Stevens praised the “brilliance” of the NHS staff who make the service work and welcomed the recently announced funding increase as a ‘gear change’. He concluded that there was no reason the health service couldn’t continue to improve outcomes and adopt new technologies and techniques towards this goal – but independent experts warn that a lack of money will present some serious challenges.

The 70th birthday has generated much debate not just about the history and the present condition of the NHS, but also, of course, its long-term future. Many of these concerns are rooted in the funding of the NHS in England, which has seen its budget growth restricted to an historic low over the last five years. This still leaves it in line with an unweighted EU-15 average of 9.8% of national income, but far behind countries such as the US (16.9%), Japan (11.2%), Germany (11.1%) and France (11%).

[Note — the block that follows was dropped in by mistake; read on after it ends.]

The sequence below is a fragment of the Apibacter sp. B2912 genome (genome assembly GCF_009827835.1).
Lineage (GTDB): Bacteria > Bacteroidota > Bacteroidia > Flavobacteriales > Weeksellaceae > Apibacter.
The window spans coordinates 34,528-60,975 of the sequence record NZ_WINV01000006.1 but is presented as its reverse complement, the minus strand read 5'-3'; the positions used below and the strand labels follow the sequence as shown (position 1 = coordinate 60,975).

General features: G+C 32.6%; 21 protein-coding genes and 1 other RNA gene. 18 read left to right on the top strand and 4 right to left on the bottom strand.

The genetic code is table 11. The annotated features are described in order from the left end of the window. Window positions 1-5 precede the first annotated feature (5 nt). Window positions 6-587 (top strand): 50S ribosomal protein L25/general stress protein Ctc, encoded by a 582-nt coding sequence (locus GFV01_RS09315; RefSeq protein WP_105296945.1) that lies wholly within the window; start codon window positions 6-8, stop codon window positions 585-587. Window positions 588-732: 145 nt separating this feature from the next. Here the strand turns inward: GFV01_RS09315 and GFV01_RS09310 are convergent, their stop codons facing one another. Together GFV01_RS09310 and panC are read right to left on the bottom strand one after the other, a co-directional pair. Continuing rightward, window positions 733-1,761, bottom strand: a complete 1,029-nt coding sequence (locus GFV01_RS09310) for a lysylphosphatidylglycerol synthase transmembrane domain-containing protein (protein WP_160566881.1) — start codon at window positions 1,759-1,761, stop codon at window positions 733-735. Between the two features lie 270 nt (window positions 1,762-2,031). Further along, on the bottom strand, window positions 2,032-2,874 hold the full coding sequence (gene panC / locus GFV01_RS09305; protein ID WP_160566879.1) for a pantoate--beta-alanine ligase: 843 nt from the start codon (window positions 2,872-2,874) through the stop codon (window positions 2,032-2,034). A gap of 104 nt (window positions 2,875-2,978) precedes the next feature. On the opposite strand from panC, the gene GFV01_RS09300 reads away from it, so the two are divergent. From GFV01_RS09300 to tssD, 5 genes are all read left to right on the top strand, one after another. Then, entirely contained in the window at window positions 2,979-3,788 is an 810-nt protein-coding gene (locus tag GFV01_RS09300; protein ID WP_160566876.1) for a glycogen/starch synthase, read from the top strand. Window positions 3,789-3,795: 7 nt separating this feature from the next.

The UK government agreed to a five-year funding deal that will see NHS funding increase 3.4% a year on average, up from 2.3% per year over the last five years – although that is still below the 4% that the Institute of Fiscal Studies (IFS) recently said would be necessary to cope with rising demand and to ‘modestly’ improve.

Prime Minister Theresa May recently suggested that the increase in spending on the NHS would come in part from a ‘Brexit dividend’. That notion has been dismissed by most independent experts, who forecast that Brexit will continue to have negative impacts on the economy, which is likely to trump any money saved from EU contributions.